- We don’t monopolize our conversations with details of the situation. (In other words, we aren’t trying to garner sympathy or soldiers to join us in our personal battle.)
- We don’t challenge him in a game of “memory”. (In other words, we don’t always remind him of the good times we had every chance we get hoping it will reignite that extinguished flame. Note to my girls: If the times were so good they would still be.)
- We don’t wake up or spend our day thinking of him good, bad or that muddy-ness in the middle. (In other words, we aren’t monopolized by thoughts of him one way or the other that often cause us to do something, think something or feel something we shouldn’t.)
- We can function at functions. (In other words, the thought of seeing him at a wedding, class reunion, birthday party, church or Church’s Chicken on 3rd Avenue West doesn’t send our stomachs into a tailspin or our minds spinning out of control.)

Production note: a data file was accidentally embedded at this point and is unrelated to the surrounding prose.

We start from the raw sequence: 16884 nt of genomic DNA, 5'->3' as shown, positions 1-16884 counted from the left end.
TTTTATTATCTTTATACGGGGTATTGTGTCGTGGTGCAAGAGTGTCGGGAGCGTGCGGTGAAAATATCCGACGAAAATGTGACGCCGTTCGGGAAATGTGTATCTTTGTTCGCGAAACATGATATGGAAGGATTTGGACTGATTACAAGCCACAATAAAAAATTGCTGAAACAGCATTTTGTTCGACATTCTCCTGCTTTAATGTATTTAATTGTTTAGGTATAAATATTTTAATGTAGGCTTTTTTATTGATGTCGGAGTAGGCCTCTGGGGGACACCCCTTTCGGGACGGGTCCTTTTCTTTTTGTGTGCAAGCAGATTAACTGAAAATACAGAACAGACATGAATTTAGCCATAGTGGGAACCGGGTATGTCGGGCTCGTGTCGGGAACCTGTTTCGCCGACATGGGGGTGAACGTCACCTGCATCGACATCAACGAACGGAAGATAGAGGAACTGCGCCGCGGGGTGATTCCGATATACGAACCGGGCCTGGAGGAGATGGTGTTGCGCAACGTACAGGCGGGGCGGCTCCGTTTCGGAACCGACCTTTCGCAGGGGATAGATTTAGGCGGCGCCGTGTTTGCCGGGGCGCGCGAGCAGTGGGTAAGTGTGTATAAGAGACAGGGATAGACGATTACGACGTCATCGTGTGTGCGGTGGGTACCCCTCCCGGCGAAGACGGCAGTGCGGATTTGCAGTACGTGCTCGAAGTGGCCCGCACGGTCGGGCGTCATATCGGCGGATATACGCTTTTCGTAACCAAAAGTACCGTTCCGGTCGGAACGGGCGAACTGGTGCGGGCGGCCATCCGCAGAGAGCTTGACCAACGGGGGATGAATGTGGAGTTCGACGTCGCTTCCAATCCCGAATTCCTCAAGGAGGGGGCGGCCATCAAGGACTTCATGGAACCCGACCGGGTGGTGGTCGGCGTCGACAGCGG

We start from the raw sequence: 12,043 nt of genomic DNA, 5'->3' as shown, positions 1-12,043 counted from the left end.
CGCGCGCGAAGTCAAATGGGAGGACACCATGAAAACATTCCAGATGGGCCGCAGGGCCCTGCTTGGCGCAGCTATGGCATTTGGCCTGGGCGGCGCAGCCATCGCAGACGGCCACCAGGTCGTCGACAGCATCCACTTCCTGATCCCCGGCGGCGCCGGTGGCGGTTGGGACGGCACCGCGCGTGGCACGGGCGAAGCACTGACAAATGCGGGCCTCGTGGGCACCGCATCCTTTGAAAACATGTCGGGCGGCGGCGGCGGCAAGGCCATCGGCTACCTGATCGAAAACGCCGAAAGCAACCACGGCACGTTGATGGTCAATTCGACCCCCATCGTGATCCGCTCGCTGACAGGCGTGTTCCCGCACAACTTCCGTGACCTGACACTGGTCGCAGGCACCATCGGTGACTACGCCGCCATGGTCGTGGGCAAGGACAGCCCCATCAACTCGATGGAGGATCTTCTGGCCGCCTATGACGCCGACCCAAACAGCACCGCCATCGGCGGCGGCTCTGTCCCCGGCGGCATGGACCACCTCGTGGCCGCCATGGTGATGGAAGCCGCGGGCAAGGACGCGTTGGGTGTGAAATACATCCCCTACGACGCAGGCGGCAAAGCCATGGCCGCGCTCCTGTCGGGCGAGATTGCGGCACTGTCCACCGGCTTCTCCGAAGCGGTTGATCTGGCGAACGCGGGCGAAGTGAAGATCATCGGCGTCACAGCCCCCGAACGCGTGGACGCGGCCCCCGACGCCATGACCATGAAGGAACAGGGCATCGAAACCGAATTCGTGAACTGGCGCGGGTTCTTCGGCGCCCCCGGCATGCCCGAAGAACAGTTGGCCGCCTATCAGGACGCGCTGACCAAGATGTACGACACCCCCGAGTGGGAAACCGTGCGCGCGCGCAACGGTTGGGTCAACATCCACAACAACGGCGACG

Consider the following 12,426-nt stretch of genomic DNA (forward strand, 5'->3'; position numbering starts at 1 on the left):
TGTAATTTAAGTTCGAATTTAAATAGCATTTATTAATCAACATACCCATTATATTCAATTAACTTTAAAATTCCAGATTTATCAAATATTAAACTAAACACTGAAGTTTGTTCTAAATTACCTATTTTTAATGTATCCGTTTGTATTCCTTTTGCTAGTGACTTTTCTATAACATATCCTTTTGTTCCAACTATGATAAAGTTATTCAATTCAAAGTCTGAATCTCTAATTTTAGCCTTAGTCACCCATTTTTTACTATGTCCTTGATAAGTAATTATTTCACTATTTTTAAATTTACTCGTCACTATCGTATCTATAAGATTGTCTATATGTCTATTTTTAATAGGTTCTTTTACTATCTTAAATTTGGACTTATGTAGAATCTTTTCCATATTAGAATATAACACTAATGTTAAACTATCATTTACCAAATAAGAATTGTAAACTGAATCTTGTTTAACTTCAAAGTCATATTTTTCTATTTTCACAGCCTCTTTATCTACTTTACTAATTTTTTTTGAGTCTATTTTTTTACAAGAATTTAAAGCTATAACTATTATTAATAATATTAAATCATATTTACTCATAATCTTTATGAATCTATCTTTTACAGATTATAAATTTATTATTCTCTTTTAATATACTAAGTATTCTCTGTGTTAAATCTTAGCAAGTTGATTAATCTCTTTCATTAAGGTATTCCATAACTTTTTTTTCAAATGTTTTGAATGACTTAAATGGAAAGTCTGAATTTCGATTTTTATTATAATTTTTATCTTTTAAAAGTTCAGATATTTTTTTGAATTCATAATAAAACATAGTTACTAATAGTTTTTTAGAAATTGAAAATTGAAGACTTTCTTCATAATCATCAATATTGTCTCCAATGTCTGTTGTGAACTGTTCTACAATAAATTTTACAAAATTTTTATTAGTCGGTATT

- We don’t desire bad for them because they are without us. (That one speaks for itself.)
- We don’t align with their enemies or the casualties. (In other words, we know and accept that joining forces with the boyfriend of the girlfriend who stole our boyfriend eventually adds nothing but more pain to our plate. We stay away from partnering up with people who feel negatively about him knowing it will not help us feel positively about us.)
- We can sincerely pray for them, regardless of how those prayers will benefit us. (In other words, can we pray for their personal advancement, prosperity, health and finances to be blessed regardless of whether they owe us alimony, child support or half on Junior’s Christmas list?)